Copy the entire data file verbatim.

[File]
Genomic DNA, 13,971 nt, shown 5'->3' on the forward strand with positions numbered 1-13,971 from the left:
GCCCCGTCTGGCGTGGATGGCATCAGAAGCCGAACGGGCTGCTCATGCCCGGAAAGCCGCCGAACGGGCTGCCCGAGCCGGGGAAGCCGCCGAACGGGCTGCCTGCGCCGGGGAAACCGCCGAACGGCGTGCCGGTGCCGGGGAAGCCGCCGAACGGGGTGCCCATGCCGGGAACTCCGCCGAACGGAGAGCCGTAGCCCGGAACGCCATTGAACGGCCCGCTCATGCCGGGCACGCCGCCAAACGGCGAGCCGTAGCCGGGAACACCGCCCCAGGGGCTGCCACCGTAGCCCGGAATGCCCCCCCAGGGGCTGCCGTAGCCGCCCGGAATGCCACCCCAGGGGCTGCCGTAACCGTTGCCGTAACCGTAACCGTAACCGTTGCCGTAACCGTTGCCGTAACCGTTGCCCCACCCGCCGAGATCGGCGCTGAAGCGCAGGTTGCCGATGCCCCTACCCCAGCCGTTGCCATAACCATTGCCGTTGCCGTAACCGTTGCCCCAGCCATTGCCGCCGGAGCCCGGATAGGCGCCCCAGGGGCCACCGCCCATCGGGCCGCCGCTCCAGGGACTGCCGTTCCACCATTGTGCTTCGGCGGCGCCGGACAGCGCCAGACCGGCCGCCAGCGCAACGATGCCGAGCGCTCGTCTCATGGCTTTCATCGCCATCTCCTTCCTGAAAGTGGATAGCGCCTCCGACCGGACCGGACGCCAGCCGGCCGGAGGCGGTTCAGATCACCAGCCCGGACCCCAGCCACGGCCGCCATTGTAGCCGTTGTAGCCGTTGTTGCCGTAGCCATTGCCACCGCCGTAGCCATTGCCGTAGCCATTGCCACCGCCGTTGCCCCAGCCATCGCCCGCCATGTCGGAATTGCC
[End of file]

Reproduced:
Genomic DNA, 13,971 nt, shown 5'->3' on the forward strand with positions numbered 1-13,971 from the left:
GCCCCGTCTGGCGTGGATGGCATCAGAAGCCGAACGGGCTGCTCATGCCCGGAAAGCCGCCGAACGGGCTGCCCGAGCCGGGGAAGCCGCCGAACGGGCTGCCTGCGCCGGGGAAACCGCCGAACGGCGTGCCGGTGCCGGGGAAGCCGCCGAACGGGGTGCCCATGCCGGGAACTCCGCCGAACGGAGAGCCGTAGCCCGGAACGCCATTGAACGGCCCGCTCATGCCGGGCACGCCGCCAAACGGCGAGCCGTAGCCGGGAACACCGCCCCAGGGGCTGCCACCGTAGCCCGGAATGCCCCCCCAGGGGCTGCCGTAGCCGCCCGGAATGCCACCCCAGGGGCTGCCGTAACCGTTGCCGTAACCGTAACCGTAACCGTTGCCGTAACCGTTGCCGTAACCGTTGCCCCACCCGCCGAGATCGGCGCTGAAGCGCAGGTTGCCGATGCCCCTACCCCAGCCGTTGCCATAACCATTGCCGTTGCCGTAACCGTTGCCCCAGCCATTGCCGCCGGAGCCCGGATAGGCGCCCCAGGGGCCACCGCCCATCGGGCCGCCGCTCCAGGGACTGCCGTTCCACCATTGTGCTTCGGCGGCGCCGGACAGCGCCAGACCGGCCGCCAGCGCAACGATGCCGAGCGCTCGTCTCATGGCTTTCATCGCCATCTCCTTCCTGAAAGTGGATAGCGCCTCCGACCGGACCGGACGCCAGCCGGCCGGAGGCGGTTCAGATCACCAGCCCGGACCCCAGCCACGGCCGCCATTGTAGCCGTTGTAGCCGTTGTTGCCGTAGCCATTGCCACCGCCGTAGCCATTGCCGTAGCCATTGCCACCGCCGTTGCCCCAGCCATCGCCCGCCATGTCGGAATTGCC